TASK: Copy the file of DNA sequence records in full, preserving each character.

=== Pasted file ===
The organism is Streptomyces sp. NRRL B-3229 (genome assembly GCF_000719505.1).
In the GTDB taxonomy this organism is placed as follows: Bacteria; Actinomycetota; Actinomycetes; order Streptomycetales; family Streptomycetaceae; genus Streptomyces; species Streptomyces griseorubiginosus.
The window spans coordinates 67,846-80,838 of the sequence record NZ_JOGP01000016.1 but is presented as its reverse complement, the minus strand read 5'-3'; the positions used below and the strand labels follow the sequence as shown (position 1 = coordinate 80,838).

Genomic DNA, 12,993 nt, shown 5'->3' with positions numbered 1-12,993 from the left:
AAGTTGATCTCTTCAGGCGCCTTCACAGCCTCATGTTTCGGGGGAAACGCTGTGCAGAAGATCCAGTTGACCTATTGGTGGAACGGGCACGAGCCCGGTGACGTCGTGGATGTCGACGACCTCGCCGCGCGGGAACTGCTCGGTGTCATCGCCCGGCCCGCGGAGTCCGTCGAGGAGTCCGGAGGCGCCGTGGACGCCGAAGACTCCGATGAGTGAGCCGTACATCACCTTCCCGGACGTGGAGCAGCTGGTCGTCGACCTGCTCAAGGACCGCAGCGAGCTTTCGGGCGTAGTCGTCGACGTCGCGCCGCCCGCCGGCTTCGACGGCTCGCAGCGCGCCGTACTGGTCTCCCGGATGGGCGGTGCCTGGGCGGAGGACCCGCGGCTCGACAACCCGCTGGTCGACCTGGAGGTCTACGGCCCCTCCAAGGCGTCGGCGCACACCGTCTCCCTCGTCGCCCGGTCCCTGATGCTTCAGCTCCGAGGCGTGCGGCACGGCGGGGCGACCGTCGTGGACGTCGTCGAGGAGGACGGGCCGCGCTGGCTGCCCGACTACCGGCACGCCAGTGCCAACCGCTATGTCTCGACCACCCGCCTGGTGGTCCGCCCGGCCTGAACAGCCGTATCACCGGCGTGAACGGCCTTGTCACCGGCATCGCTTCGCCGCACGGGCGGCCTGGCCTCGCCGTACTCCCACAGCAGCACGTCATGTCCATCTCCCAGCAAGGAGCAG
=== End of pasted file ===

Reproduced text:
The organism is Streptomyces sp. NRRL B-3229 (genome assembly GCF_000719505.1).
In the GTDB taxonomy this organism is placed as follows: Bacteria; Actinomycetota; Actinomycetes; order Streptomycetales; family Streptomycetaceae; genus Streptomyces; species Streptomyces griseorubiginosus.
The window spans coordinates 67,846-80,838 of the sequence record NZ_JOGP01000016.1 but is presented as its reverse complement, the minus strand read 5'-3'; the positions used below and the strand labels follow the sequence as shown (position 1 = coordinate 80,838).

Genomic DNA, 12,993 nt, shown 5'->3' with positions numbered 1-12,993 from the left:
AAGTTGATCTCTTCAGGCGCCTTCACAGCCTCATGTTTCGGGGGAAACGCTGTGCAGAAGATCCAGTTGACCTATTGGTGGAACGGGCACGAGCCCGGTGACGTCGTGGATGTCGACGACCTCGCCGCGCGGGAACTGCTCGGTGTCATCGCCCGGCCCGCGGAGTCCGTCGAGGAGTCCGGAGGCGCCGTGGACGCCGAAGACTCCGATGAGTGAGCCGTACATCACCTTCCCGGACGTGGAGCAGCTGGTCGTCGACCTGCTCAAGGACCGCAGCGAGCTTTCGGGCGTAGTCGTCGACGTCGCGCCGCCCGCCGGCTTCGACGGCTCGCAGCGCGCCGTACTGGTCTCCCGGATGGGCGGTGCCTGGGCGGAGGACCCGCGGCTCGACAACCCGCTGGTCGACCTGGAGGTCTACGGCCCCTCCAAGGCGTCGGCGCACACCGTCTCCCTCGTCGCCCGGTCCCTGATGCTTCAGCTCCGAGGCGTGCGGCACGGCGGGGCGACCGTCGTGGACGTCGTCGAGGAGGACGGGCCGCGCTGGCTGCCCGACTACCGGCACGCCAGTGCCAACCGCTATGTCTCGACCACCCGCCTGGTGGTCCGCCCGGCCTGAACAGCCGTATCACCGGCGTGAACGGCCTTGTCACCGGCATCGCTTCGCCGCACGGGCGGCCTGGCCTCGCCGTACTCCCACAGCAGCACGTCATGTCCATCTCCCAGCAAGGAGCAG